Turkey’s main opposition Republican People’s Party has sought an image change ahead of the June 7 general election. The move comes after suffering successive defeats at the hands of the Islamist-rooted AK Party, which has portrayed it as hostile to religion. Dorian Jones reports from the western city of Izmir.
Video

Video Europe Follows US Lead in Tackling ‘Conflict Minerals’

Metals mined from conflict zones in places like the Democratic Republic of Congo are often sold by warlords to buy weapons. This week European lawmakers voted to force manufacturers to prove that their supply chains are not inadvertently fueling conflicts and human rights abuses. Henry Ridgwell reports from London.
Video

Video Class Tackles Questions of Race, Discrimination

Unrest in some U.S. cities is more than just a trending news item at Ladue Middle School in St. Louis, Missouri. As VOA’s Kane Farabaugh reports, it’s a focus of a multicultural studies class engaging students in wide-ranging discussions about racial tensions and police aggression.
Video

Video Mind-Controlled Prosthetics Are Getting Closer

Scientists and engineers are making substantial advances towards the ultimate goal in prosthetics – creation of limbs that can be controlled by the wearer’s mind. Thanks to sophisticated sensors capable of picking up the brain’s signals, an amputee in Iceland is literally bringing us one step closer to that goal. VOA’s George Putic reports.
Video

Video Afghan Economy Sinks As Foreign Troops Depart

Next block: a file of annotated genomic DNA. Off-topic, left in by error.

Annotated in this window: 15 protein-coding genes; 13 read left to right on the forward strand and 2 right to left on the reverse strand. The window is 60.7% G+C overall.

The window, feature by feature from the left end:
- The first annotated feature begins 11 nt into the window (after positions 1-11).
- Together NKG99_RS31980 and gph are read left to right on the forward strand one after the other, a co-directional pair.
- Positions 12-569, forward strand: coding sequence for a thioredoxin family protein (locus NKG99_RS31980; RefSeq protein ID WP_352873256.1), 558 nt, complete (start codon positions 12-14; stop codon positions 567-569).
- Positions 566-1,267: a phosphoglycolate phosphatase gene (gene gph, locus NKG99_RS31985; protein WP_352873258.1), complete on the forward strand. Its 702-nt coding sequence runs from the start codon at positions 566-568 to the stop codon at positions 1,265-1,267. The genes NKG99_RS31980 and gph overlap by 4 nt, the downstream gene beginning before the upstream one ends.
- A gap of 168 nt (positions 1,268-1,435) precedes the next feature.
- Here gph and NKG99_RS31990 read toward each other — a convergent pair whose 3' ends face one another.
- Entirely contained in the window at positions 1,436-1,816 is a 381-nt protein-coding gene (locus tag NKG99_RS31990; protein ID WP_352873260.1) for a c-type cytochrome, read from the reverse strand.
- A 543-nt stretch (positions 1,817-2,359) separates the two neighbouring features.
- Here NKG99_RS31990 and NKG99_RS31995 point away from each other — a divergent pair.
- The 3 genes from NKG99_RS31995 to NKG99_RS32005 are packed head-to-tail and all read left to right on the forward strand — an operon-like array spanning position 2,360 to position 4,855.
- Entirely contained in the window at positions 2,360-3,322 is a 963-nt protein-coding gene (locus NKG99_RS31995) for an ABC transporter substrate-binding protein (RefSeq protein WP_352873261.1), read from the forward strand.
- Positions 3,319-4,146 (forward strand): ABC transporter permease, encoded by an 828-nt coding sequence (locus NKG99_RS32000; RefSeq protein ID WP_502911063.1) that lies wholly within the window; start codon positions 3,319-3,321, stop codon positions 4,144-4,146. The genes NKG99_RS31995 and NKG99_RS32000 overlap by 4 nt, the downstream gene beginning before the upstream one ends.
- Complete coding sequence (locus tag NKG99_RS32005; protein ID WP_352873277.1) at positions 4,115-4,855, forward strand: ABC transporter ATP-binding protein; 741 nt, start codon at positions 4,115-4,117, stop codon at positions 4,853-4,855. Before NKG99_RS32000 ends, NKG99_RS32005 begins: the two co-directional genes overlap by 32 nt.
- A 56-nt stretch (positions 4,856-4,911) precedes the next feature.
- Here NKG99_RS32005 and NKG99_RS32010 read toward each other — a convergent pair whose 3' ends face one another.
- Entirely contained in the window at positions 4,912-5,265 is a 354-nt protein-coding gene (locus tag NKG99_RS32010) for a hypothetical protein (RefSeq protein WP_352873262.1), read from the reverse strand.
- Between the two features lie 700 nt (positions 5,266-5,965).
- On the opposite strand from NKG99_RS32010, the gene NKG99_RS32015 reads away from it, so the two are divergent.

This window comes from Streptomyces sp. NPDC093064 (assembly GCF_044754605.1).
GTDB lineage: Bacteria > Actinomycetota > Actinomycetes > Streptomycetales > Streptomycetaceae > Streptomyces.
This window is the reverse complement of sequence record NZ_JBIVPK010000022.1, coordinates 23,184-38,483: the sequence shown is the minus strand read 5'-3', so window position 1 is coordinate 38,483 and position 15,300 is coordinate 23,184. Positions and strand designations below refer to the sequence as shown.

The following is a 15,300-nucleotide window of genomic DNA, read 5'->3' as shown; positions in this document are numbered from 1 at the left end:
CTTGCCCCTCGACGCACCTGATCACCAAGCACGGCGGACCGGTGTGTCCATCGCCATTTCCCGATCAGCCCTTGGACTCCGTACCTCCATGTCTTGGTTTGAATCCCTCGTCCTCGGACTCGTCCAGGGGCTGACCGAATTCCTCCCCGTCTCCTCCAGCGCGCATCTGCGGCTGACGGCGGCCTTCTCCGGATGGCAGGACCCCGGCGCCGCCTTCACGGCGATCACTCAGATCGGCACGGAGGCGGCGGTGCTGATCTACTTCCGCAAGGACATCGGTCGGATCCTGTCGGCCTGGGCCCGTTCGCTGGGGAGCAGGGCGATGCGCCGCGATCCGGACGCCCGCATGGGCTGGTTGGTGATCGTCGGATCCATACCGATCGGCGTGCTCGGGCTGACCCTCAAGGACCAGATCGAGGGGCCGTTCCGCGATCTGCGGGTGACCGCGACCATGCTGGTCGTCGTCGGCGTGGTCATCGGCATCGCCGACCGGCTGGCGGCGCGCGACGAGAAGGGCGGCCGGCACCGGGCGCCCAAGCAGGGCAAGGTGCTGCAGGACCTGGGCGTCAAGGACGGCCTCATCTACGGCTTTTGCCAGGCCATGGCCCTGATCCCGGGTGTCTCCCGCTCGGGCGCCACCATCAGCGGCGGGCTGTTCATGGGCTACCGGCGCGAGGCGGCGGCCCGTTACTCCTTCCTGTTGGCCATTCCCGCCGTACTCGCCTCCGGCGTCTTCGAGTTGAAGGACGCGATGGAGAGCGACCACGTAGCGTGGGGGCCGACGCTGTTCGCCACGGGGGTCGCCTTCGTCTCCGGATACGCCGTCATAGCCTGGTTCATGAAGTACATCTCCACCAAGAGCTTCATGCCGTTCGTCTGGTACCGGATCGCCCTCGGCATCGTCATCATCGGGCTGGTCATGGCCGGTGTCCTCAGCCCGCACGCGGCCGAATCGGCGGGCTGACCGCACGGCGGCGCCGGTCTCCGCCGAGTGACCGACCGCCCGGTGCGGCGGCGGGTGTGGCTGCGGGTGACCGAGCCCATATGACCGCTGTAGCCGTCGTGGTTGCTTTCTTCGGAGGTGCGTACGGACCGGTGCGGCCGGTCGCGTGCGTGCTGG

As international troops prepare to leave Afghanistan, and many foreign aid groups follow, Afghans are grappling with how the exodus will affect the country's fragile economy. Ayesha Tanzeem reports from the Afghan capital, Kabul.
Video

Video Poverty, Ignorance Force Underage Girls Into Marriage

The recent marriage of a 17-year old Chechen girl to a local police chief who was 30 years older and already had a wife caused an outcry in Russia and beyond. The bride was reportedly forced to marry and her parents were intimidated into giving their consent. The union spotlighted yet again the plight of many underage girls in developing countries. Zlatica Hoke reports poverty, ignorance and fear are behind the practice, especially in Asia and Africa.
Video

Video South Korea Marks Gwangju Uprising Anniversary

South Korea this week marked the 35th anniversary of a protest that turned deadly. The Gwangju Uprising is credited with starting the country’s democratic revolution after it was violently quelled by South Korea’s former military rulers. But as Jason Strother reports, some observers worry that democracy has recently been eroded.
Video

Video California’s Water System Not Created To Handle Current Drought

The drought in California is moving into its fourth year. While the state's governor is mandating a reduction in urban water use, most of the water used in California is for agriculture. But both city dwellers and farmers are feeling the impact of the drought. Some experts say the state’s water system was not created to handle long periods of drought. Elizabeth Lee reports from Ventura County, an agricultural region just northwest of Los Angeles.
Video

Video How to Clone a Mammoth: The Science of De-Extinction

An international team of scientists has sequenced the complete genome of the woolly mammoth. Led by the Swedish Museum of Natural History in Stockholm, the work opens the door to recreate the huge herbivore, which last roamed the Earth 4,000 years ago. VOA’s Rosanne Skirble considers the science of de-extinction and its place on the planet
Video

Video Blind Boy Defines His Life with Music

Cole Moran was born blind. He also has cognitive delays and other birth defects. He has to learn everything by ear. Nevertheless, the 12-year-old has had an insatiable love for music since he was born. VOA’s June Soh introduces us to the young phenomenal harmonica player.

VOA Blogs